Civil

In the United States, buildings more than 200 years old are considered extremely old and located mainly in the original colonial cities and settlements. By contrast, in Europe, structures built 400, 500 or even 600 years ago still stand. Many are seen as national treasures that demand extreme care from those building or excavating nearby.

As hurricane season approaches, communities in southeastern Louisiana look to protective barriers to help weather the storms. The state’s Terrebonne Parish is home to Lake Boudreaux, which tends to flood from the east due to erosion from saltwater. Over the years, the lake has turned into a massive area of open water behind, threatening surrounding communities such as Houma, Ashland, Chauvin, Grand Caillou and Dulac.

Infrastructure and heavy highway construction in the Washington, D.C., area is an extremely competitive industry, particularly for the electrical contractors associated with it, but Laurel, Md.-based Chesapeake Electrical Systems Inc. (CES) has a key advantage, Vice President Tim Harlow says. “We’re a 100 percent union electrical contracting company,” he asserts. “As far as infrastructure and heavy highway are concerned, there is very little union competition.”

Since 1970, Bomel Construction has offered its expertise in cast-in-place concrete construction to a wide range of commercial and public clients across the western United States. Specializing in design/build parking structures, the firm has grown in both project scope and revenue to become a major player in California and Nevada. Based in Anaheim Hills, Calif., the company staffs satellite offices in Las Vegas; Carlsbad, Calif.; and Seattle to better serve its regional clients.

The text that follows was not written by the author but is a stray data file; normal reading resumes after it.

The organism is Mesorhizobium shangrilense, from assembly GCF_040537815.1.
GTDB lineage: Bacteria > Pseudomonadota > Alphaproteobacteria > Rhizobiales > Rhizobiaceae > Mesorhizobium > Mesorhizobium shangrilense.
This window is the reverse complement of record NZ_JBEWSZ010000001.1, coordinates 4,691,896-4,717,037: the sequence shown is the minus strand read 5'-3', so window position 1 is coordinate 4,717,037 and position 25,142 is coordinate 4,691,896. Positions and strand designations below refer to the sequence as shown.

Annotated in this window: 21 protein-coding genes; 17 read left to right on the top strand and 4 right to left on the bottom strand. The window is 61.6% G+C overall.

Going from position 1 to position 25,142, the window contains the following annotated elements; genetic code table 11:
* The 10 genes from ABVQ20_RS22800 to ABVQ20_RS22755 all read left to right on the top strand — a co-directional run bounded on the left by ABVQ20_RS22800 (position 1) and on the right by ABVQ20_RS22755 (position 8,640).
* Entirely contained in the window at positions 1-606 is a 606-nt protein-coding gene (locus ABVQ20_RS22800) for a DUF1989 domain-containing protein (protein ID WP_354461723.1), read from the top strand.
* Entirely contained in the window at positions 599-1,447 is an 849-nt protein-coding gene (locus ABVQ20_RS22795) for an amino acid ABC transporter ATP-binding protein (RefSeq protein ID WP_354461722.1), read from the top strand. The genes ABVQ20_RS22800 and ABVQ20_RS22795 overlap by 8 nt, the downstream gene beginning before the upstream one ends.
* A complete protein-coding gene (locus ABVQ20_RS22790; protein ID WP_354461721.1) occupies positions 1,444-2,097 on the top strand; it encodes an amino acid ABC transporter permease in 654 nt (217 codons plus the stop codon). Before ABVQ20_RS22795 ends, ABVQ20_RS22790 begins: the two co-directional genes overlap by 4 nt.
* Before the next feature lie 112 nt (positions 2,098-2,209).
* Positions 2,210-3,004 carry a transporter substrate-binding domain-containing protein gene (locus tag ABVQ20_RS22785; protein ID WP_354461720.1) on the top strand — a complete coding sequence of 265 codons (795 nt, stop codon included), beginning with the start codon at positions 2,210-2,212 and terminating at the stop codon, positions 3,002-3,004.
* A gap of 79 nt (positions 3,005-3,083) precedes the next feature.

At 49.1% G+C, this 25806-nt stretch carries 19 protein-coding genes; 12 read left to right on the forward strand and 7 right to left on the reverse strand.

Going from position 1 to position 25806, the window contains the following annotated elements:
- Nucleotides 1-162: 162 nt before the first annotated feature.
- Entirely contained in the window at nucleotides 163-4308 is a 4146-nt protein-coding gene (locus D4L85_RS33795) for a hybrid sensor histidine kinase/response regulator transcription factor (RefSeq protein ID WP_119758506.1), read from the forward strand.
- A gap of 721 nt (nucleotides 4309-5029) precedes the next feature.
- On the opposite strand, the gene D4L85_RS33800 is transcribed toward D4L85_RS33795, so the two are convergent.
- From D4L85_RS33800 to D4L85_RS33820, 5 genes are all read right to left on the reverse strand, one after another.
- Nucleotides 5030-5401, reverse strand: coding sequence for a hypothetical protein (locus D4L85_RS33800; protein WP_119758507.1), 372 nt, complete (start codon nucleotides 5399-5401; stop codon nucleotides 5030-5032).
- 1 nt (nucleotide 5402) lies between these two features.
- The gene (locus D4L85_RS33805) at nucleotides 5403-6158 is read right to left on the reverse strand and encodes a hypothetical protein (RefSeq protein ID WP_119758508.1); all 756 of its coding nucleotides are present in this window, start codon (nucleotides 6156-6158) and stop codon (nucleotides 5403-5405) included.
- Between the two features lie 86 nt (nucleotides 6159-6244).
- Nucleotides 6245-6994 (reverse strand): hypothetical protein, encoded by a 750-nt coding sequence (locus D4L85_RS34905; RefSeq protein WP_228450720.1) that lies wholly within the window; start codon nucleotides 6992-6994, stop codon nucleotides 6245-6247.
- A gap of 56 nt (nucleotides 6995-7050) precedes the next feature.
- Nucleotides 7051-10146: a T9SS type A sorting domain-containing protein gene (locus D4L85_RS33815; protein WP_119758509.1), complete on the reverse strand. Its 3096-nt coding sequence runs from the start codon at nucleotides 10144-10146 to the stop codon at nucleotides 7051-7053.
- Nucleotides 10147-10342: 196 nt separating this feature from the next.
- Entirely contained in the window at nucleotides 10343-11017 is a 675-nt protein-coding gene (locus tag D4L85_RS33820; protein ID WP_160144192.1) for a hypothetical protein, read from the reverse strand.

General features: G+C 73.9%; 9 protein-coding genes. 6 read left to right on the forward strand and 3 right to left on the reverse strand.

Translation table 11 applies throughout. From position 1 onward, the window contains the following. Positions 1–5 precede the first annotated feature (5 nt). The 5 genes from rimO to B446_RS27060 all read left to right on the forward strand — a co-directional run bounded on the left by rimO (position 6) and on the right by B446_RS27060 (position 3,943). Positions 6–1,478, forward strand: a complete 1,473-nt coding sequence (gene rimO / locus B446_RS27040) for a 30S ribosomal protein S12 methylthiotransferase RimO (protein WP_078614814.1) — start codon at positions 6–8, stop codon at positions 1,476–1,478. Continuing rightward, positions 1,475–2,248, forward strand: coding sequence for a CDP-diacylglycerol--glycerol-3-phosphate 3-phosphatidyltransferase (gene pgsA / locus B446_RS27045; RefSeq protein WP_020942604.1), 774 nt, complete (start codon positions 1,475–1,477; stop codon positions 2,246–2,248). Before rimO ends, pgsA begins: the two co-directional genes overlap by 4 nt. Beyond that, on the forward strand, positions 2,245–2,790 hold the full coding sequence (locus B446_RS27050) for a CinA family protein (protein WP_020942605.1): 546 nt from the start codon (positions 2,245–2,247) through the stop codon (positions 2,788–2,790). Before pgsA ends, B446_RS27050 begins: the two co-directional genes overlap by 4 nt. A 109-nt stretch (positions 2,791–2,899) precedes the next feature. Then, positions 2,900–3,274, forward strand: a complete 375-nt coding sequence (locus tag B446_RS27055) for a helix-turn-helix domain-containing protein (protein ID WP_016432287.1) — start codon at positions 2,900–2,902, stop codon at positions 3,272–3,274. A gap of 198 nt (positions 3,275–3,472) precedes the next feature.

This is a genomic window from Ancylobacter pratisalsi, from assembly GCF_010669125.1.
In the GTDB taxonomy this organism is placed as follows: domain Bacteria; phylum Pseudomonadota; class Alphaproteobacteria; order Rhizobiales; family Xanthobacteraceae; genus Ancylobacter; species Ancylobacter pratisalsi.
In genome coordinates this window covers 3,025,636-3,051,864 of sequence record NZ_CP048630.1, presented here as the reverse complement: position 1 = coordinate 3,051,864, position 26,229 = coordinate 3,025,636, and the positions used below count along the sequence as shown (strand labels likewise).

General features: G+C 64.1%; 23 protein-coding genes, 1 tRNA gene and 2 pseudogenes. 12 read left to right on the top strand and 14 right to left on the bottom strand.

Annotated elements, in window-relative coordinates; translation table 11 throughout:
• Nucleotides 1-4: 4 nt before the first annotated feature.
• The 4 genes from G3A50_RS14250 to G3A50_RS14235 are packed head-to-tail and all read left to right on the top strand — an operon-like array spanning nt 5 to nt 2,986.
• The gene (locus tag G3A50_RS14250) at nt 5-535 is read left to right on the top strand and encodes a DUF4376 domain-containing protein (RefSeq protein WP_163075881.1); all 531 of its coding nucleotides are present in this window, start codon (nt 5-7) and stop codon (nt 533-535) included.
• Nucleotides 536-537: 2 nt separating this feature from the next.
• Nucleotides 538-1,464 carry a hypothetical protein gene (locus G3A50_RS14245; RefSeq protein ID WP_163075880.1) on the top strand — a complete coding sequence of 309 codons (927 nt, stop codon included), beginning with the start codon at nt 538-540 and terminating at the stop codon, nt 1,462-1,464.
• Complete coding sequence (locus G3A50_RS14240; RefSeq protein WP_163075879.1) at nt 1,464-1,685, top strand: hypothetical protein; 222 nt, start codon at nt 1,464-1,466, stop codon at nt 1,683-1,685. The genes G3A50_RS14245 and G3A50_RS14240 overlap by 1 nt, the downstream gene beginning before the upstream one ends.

Contractor R&L Brosamer Inc. will resume its work on the reconstruction of a portion of Interstate 80 running through the Sierra Nevada Mountains in 2011. The Walnut Creek, Calif.-based heavy civil construction firm is working on one of eight concurrent construction projects launched by the California Department of Transportation (Caltrans) last year. R&L Brosamer’s project – valued at $56 million – involves reconstructing 3.6 miles of severely damaged westbound roadway and 6.1 miles of eastbound road.

R.H. Moore Company Inc. isn’t afraid to tackle difficult underground water and sewer excavation and installation jobs. “We specialize in large-diameter, deep excavations,” Vice President Kevin Moore says. “That’s what we try to pursue; it seems we excel at tougher jobs.” The Murrells Inlet, S.C.-based company is one of the largest underground utility contractors in South Carolina, serving its home state as well as North Carolina, Florida, Georgia and Mississippi.

As part of Gov. Mitch Daniel’s Major Moves road construction program, the Indiana Department of Trans­portation (INDOT) has embarked on the first phase of a $434 million, multi-year reconstruction project that will alleviate traffic congestion, improve safety and enhance mobility on the Indianapolis segment of Interstate 465.

Nearly five years after Hurricane Katrina, affected communities continue to rebuild in the aftermath of one of the worst natural disasters in U.S. history. The Louisiana Department of Transportation is just one of the many agencies working to repair the damage caused by the hurricane.

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